Slavery in Modern Clothing in Orwell’s 1984

Crisis Magazine | 10/15/2018 | Mitchell Kalpakgian
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In the totalitarian regime of Big Brother’s imaginary socialistic utopia in Oceania in 1984, Winston Smith lives a sordid dehumanized life devoid of all the traditional sources of human happiness that have fulfilled human beings throughout the ages. Orwell portrays a politically correct social order that robs human beings of dignity, political rights under the law, freedom of thought and religion, a culture of the arts, and the right to marry and found a family. Political correctness is the closing of the human mind to common sense, self-evident truth, moral law, and the wisdom of tradition. It is subjection to propaganda and the dictates of ideology who invent doctrines like War Is Peace, Freedom Is Slavery, and 2+2=5. In Winston’s world man is a god who presumes all-powerful control and defies God the Father and Mother Nature. In O’Brien’s words, “We make the laws of nature.”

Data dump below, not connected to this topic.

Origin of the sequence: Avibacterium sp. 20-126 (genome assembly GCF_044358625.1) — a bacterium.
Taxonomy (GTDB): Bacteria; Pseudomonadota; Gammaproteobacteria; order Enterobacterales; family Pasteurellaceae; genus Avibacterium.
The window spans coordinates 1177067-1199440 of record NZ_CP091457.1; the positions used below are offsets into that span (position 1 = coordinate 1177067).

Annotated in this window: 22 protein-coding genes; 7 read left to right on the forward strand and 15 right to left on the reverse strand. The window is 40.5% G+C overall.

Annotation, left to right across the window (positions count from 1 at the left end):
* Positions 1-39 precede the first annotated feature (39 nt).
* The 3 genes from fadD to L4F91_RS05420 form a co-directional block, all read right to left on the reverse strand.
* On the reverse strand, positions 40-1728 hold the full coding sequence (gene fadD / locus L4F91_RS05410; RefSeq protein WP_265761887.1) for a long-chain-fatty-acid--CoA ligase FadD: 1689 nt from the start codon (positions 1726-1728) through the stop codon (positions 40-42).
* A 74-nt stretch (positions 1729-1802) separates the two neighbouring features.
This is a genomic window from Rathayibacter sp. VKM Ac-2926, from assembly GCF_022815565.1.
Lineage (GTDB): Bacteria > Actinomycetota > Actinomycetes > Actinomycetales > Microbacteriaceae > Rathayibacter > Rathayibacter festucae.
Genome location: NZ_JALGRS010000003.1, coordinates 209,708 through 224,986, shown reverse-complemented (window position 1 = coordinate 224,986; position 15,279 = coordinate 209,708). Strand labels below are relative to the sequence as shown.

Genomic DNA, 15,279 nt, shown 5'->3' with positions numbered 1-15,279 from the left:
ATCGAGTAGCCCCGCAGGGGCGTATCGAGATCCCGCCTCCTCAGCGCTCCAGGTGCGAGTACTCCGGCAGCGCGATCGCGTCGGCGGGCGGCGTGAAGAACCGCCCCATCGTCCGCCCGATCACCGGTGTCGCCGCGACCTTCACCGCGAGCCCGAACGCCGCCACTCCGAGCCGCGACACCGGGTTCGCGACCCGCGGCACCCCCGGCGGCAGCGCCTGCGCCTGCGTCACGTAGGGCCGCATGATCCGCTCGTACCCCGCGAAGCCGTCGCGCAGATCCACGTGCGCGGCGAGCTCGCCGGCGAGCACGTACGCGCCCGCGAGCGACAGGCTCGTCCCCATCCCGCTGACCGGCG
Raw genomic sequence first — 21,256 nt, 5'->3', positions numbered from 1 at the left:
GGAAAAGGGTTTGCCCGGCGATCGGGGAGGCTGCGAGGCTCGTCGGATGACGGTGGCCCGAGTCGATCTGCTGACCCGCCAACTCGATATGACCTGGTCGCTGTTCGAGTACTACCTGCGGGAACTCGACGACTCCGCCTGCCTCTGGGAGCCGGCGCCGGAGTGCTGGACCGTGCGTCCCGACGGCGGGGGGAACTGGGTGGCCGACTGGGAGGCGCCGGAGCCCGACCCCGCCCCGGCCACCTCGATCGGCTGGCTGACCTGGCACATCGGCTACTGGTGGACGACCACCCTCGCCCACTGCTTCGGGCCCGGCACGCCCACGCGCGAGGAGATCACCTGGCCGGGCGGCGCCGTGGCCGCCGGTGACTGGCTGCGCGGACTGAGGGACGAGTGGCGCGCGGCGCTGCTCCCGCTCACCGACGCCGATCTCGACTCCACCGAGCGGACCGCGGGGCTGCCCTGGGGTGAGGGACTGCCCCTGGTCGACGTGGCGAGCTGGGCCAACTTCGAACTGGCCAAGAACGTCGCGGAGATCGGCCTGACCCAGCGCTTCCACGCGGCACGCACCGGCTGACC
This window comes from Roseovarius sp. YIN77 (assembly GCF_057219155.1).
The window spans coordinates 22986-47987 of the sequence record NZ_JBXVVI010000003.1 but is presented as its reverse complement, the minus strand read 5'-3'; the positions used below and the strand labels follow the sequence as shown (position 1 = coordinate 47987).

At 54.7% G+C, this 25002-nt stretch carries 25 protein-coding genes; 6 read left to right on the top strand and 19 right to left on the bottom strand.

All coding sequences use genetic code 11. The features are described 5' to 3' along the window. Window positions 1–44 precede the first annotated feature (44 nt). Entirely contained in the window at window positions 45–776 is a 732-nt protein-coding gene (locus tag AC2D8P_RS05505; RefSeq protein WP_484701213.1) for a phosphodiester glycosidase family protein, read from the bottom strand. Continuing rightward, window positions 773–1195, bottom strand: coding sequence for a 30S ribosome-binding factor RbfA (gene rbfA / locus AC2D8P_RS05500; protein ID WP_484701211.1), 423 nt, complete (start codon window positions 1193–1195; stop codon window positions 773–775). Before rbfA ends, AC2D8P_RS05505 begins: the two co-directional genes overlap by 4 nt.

Suffering a monotonous existence in an unjust society under a tyrannical government without God-given, inalienable rights, Winston Smith lives in a world devoid of joy, laughter, beauty, leisure, family, religion, and a life of the mind. He summarizes his wretched condition as a kind of living death: “It struck him that the truly characteristic thing about modern life was not its cruelty and insecurity, but simply its bareness, its dinginess, its listlessness.” Subjected to the radical, atheistic ideas of Communism that has precipitated political, cultural, and moral chaos, Winston lives in a society that has deconstructed the past, attacked the family, reinvented reality, and rejected natural law. Through the indoctrination of the telescreen and the propaganda of the media, Winston lives an ignoble existence that has reduced man to a creature of the state. Winston’s daily life typifies his whole drab existence.

Life - Reasons - First - Winston

His ordinary life is dreary and oppressive for many reasons. First, Winston enjoys no...
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